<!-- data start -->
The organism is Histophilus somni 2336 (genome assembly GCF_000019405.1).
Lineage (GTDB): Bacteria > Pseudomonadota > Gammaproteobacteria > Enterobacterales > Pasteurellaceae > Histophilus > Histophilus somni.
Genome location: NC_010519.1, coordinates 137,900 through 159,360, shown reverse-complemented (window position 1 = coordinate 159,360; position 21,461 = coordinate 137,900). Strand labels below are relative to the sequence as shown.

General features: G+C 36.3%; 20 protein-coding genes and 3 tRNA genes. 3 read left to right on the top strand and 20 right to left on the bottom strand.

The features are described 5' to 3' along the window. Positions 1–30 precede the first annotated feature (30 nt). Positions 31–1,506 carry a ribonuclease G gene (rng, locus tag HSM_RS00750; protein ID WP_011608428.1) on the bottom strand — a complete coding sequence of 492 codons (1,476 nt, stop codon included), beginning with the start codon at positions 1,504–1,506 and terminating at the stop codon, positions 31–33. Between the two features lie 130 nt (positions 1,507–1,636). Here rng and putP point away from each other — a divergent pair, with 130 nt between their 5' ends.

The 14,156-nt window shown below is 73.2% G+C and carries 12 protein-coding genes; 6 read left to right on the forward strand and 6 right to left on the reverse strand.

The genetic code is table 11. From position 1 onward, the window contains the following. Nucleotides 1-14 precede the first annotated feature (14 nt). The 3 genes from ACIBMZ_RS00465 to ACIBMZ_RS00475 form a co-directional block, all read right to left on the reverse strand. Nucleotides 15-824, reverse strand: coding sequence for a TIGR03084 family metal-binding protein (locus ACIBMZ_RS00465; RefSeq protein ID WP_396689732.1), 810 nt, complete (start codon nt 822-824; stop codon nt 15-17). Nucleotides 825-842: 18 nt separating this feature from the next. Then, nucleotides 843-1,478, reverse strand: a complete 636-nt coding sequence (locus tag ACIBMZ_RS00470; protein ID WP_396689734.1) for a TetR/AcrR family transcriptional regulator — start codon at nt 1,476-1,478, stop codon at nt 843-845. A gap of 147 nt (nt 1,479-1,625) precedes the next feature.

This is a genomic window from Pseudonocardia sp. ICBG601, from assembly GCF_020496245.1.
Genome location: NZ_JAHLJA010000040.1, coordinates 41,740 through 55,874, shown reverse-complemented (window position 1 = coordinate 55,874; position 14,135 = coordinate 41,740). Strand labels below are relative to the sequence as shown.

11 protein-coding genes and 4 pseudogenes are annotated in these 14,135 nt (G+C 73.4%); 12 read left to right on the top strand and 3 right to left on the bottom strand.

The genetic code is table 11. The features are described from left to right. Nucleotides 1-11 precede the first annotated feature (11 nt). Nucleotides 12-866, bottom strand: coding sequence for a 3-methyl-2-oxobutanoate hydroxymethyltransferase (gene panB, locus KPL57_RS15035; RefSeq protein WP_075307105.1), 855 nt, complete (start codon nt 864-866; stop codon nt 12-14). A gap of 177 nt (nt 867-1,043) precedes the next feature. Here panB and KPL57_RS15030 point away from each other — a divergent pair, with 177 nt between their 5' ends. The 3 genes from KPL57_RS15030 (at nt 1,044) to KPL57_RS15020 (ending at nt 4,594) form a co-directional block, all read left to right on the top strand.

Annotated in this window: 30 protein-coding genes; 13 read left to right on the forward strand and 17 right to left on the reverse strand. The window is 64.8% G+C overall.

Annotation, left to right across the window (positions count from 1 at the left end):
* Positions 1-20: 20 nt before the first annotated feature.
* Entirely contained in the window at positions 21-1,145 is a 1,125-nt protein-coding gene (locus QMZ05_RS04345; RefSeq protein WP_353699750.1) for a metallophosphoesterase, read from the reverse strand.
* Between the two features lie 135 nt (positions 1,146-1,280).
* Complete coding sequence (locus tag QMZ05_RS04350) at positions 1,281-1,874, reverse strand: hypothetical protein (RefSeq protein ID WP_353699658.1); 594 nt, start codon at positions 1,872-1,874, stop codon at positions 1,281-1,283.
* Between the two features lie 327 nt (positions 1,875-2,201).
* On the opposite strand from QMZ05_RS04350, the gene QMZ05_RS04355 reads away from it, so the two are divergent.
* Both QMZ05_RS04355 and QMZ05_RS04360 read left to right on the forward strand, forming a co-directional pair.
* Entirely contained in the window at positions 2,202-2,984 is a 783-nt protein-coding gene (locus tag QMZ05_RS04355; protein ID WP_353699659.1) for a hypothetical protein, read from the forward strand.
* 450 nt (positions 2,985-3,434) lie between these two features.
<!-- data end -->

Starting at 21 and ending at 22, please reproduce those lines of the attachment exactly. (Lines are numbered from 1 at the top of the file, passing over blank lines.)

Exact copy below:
* Entirely contained in the window at positions 2,202-2,984 is a 783-nt protein-coding gene (locus tag QMZ05_RS04355; protein ID WP_353699659.1) for a hypothetical protein, read from the forward strand.
* 450 nt (positions 2,985-3,434) lie between these two features.